Aside from a threat of bad weather, NASA and SpaceX confirmed Monday that everything is all-systems-go for their upcoming rocket launch with two American astronauts. Scheduled for Wednesday, the launch to the International Space Station will be the first US crewed space launch in nine years.
“NASA and @SpaceX officials have given the ‘go’ for the launch on a mission that will return human spaceflight to the US,” NASA tweeted, after another day of launch readiness review meetings, according to the space agency’s strict protocol for manned flights.
A so-called static fire test and a dress rehearsal for the astronauts in their spacesuits went well on Friday and Saturday, officials said.
“Now the only thing we need to do is figure out how to control the weather,” said Kathy Lueders, the manager of NASA’s Commercial Crew Program, during a briefing at the Kennedy Space Center in Florida.
A SpaceX Falcon 9 rocket is set to take off at 02:03 am IST (2033 GMT, Wednesday) on Thursday, from Launch Pad 39A, with the Crew Dragon capsule at its top.
Falcon 9 and Crew Dragon will lift off from Launch Complex 39A – the same place Saturn V launched humanity to the Moon and from where the first and final Space Shuttle missions lifted off pic.twitter.com/wOSsbCRqi7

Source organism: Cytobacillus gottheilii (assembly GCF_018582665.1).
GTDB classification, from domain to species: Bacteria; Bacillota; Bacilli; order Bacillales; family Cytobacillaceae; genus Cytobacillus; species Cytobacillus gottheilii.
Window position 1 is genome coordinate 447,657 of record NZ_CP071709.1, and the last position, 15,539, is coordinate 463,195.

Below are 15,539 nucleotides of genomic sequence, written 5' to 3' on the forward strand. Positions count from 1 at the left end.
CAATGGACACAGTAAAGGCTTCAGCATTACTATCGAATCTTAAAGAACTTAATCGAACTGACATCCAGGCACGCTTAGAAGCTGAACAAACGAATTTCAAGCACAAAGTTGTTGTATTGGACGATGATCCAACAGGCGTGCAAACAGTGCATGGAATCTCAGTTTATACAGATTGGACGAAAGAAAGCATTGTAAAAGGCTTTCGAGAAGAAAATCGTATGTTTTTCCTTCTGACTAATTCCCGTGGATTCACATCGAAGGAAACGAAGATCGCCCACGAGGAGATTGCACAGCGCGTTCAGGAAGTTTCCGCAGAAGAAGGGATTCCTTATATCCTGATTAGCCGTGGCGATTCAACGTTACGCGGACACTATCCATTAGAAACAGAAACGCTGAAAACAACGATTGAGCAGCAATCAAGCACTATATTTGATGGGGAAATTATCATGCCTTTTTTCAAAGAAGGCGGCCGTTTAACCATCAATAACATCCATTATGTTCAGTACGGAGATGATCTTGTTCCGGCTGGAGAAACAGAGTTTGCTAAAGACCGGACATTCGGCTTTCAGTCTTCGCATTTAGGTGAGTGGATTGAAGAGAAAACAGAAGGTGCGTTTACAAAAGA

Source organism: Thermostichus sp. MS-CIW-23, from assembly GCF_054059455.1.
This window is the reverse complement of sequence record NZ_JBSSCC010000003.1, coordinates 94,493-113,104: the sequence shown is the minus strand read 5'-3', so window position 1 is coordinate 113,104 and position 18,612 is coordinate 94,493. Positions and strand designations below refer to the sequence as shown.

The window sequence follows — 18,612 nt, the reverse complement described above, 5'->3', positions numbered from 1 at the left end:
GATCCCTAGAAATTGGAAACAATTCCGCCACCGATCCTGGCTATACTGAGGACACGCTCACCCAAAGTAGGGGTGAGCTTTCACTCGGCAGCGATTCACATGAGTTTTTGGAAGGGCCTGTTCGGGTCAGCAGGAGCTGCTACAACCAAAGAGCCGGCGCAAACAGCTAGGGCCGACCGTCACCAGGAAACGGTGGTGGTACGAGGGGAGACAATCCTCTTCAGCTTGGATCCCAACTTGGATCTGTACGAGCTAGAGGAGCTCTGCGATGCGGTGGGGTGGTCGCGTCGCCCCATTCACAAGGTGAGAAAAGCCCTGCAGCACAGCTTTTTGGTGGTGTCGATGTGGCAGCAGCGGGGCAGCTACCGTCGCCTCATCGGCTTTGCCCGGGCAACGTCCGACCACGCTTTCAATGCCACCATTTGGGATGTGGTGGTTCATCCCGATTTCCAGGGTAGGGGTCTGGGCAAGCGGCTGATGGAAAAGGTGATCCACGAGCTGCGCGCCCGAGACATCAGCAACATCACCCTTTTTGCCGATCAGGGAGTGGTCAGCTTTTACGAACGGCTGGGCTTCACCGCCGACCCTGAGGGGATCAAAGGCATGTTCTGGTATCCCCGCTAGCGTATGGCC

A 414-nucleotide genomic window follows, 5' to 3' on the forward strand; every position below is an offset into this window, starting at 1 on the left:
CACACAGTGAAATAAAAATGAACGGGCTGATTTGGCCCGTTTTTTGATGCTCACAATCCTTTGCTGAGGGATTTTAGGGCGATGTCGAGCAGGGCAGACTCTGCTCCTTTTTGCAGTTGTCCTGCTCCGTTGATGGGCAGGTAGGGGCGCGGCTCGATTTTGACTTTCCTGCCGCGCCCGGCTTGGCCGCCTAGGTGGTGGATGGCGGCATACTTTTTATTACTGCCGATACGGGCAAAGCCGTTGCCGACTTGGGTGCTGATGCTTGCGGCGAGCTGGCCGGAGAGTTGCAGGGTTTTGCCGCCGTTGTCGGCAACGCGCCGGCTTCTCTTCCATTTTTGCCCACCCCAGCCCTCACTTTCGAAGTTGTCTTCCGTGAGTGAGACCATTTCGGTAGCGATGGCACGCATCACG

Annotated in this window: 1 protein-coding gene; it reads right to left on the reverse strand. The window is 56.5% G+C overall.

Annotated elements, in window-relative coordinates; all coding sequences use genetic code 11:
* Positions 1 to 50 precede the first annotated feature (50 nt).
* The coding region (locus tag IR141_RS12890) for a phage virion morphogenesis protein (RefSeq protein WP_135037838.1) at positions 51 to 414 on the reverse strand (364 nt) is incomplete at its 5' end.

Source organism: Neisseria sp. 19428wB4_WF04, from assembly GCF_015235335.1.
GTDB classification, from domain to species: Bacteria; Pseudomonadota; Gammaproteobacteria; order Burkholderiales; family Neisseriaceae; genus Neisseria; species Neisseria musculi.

— SpaceX (@SpaceX) May 25, 2020
The capsule will be crewed by Robert Behnken, 49, and Douglas Hurley, 53, both veteran space travellers.
The weather forecast remains unfavourable, with a 60 percent chance of bad conditions, according to Cape Canaveral forecasters.
The next launch window would be Saturday, May 30.
But Mike McAleenan, a forecaster at the Cape Canaveral military base, said there is “some hope” for Wednesday: Florida weather has been changing rapidly as of late. A new forecast will be released Tuesday.
A NASA spokesman, Joshua Finch, told AFP that the calculated “loss of crew” probability for the mission is one in 276, which is above the minimum threshold required by NASA — one in 270.
Only two vessels, developed by Russian and American space agencies, have docked at the ISS since the beginning of its assembly in 1998.
In 2014, NASA awarded contracts to two private companies: industry giant Boeing and the then-young SpaceX, founded by 30-year-old South African Elon Musk, who made his fortune in Silicon Valley with the startup PayPal.
The contract was to design and build capsules that would take over from the American space shuttles, which were shut down in 2011 after 30 years of service.
Since then, Russia has had the only rocket in the world capable of sending astronauts to the ISS — the Soyuz — and the US has paid Russia for seats on it.
This dependence will end once NASA certifies either Crew Dragon or Boeing’s Starliner as safe.